INTRO: A voting registration campaign is underway for Hispanic Heritage Month. It’s being driven by the Texas Victory Project – an organization that advocates for the working poor – and other local and national organizations. The goal is to register 1000 voters statewide to increase turnout in the 2018 primary and general election. TPR’s Norma Martinez had a chance to talk with Claudia Sanchez and Arnoldo Alonzo – political director and state director of the Texas Victory Project – about their efforts.
SANCHEZ: Well, basically people who have attended our events, sometimes it’s their first time getting engaged in the political process. That’s one of our goals. That we want to engage the community, we want them to learn the whole process and how we can empower them. To make sure they are holding our elected officials accountable, that they’re voting, that they’re getting their family & friends registered, and making sure we’re talking about the issues impacting working class communities.
Arnoldo, what kind of issues are you particularly focusing on?
ALONZO: We are asking people, what are the most important issues they and their family are facing. I think progressives tend to talk to voters and not talk with them. We’re knocking on neighborhoods with the highest poverty rate, neighborhoods with the lowest voter turnout, and talking to voters who we call low-propensity voters – and what we’re finding out is it’s higher wages for working people. Social Security. Health care. Being able to reform our criminal justice system.
And when we’re talking to voters and they cannot pay their bills, they’re letting us know. We tend to listen to them and just have a simple conversation. Immigration does come up, but the biggest issue is “how am I going to pay my bills. I’m working two jobs, mijo. Y ni con eso no lo puedo hacer (And even with that I can’t make ends meet). I’ve been making $9.10 for the past 6 years, mijo. Es duro (It’s difficult).”
And when you’re having these conversations with the electorate, you tend to realize that whatever the talking points are nationally, they tend not to reflect the reality on the ground. Our biggest push is to be able to shift the paradigm and to be able to say, these are the issues that matter to people in Edgewood, people in Brownsville, people in McAllen, even people in the colonias. In the Texas state legislature, there was a big issue when it came to funding los colonias. People want better roads, better lighting. They want to feel safe in their own neighborhoods. When they want to feel safe, that comes from criminal justice and immigration. Those are the biggest issues: how do I pay the bills, how do I protect my family, and how do I get a little piece of this thing called the American dream.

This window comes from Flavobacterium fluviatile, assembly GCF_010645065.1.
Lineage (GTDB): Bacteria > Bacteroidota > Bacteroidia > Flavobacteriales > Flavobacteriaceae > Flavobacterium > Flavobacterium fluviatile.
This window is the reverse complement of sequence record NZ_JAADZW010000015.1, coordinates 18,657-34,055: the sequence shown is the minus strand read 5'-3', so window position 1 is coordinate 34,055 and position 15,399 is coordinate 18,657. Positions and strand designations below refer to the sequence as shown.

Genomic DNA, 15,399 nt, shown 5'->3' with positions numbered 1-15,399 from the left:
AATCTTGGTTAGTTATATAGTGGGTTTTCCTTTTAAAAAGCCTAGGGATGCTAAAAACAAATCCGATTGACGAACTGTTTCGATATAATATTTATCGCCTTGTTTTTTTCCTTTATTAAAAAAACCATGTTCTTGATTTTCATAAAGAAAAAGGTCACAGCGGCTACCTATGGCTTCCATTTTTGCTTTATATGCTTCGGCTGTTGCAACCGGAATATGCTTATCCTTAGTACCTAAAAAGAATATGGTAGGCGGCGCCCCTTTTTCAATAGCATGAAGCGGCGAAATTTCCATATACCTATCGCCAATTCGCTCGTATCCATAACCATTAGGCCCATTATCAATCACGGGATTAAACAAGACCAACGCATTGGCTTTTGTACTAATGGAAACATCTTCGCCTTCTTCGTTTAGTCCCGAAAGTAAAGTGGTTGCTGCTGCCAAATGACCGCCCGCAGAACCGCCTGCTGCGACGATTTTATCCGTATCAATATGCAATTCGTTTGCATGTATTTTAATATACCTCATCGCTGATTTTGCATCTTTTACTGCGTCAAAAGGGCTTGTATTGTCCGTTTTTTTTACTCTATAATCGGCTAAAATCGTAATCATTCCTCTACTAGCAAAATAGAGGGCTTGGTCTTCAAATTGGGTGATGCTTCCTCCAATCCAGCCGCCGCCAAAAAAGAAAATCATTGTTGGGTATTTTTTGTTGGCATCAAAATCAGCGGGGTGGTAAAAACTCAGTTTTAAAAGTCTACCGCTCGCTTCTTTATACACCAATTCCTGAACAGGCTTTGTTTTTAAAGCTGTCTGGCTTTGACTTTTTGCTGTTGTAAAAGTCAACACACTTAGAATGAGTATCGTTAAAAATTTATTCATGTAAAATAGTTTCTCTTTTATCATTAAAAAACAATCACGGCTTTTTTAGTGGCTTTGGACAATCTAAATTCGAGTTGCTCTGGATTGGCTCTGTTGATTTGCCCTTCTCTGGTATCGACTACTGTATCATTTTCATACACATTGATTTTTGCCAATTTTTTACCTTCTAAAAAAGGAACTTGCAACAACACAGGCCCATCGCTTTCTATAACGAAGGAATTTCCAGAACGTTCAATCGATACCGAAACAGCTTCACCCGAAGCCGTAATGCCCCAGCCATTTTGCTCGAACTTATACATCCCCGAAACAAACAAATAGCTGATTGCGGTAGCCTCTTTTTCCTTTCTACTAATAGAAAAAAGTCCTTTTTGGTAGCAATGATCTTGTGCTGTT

Ultimately, all the issues that are more along the political spectrum, like Arnoldo was saying, people are focusing on the bottom line: how do I pay the bills, I need to make ends meet. How do you convince people that starting off by registering to vote and getting off the ground by having a voice in the issues - how do you convince people that that’s the best place to start to actually work to change their lives?
SANCHEZ: That’s only part of the process. Getting registered, getting deputized, going out to vote. But also having town halls in their community. That way people know what’s happening with their neighbors, what’s happening in the political spectrum, and how they can make those changes. We don’t only want to win elections where we have candidates listening to us, but have someone who will be out there fighting for them. And we can win through legislation as well, making those changes that will impact them directly.
During Hispanic Heritage Month you began this campaign to register 1000 voters from September 15th through October 15th. What kind of progress have you made?
ALONZO: We’ve been able to register 160. We have a lot of partner organizations, it’s like, let’s register at high schools, let’s register at college campuses.